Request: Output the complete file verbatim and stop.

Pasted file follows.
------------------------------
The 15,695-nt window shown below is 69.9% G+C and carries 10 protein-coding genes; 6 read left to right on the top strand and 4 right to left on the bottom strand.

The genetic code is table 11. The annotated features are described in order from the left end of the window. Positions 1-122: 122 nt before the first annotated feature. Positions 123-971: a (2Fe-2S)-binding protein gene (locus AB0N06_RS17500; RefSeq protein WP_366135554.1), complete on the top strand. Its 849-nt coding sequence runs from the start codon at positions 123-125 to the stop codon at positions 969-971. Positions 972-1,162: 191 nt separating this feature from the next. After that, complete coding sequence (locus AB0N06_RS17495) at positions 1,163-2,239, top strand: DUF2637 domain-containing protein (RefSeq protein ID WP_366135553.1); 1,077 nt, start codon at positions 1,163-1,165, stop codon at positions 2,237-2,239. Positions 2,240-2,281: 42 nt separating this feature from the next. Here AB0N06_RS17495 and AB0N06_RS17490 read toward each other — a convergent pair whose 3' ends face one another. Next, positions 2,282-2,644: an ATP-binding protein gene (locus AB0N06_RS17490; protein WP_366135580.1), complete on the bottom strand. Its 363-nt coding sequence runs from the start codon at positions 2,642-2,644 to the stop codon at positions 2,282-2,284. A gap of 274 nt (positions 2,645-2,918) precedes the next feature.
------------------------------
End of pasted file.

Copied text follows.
The 15,695-nt window shown below is 69.9% G+C and carries 10 protein-coding genes; 6 read left to right on the top strand and 4 right to left on the bottom strand.

The genetic code is table 11. The annotated features are described in order from the left end of the window. Positions 1-122: 122 nt before the first annotated feature. Positions 123-971: a (2Fe-2S)-binding protein gene (locus AB0N06_RS17500; RefSeq protein WP_366135554.1), complete on the top strand. Its 849-nt coding sequence runs from the start codon at positions 123-125 to the stop codon at positions 969-971. Positions 972-1,162: 191 nt separating this feature from the next. After that, complete coding sequence (locus AB0N06_RS17495) at positions 1,163-2,239, top strand: DUF2637 domain-containing protein (RefSeq protein ID WP_366135553.1); 1,077 nt, start codon at positions 1,163-1,165, stop codon at positions 2,237-2,239. Positions 2,240-2,281: 42 nt separating this feature from the next. Here AB0N06_RS17495 and AB0N06_RS17490 read toward each other — a convergent pair whose 3' ends face one another. Next, positions 2,282-2,644: an ATP-binding protein gene (locus AB0N06_RS17490; protein WP_366135580.1), complete on the bottom strand. Its 363-nt coding sequence runs from the start codon at positions 2,642-2,644 to the stop codon at positions 2,282-2,284. A gap of 274 nt (positions 2,645-2,918) precedes the next feature.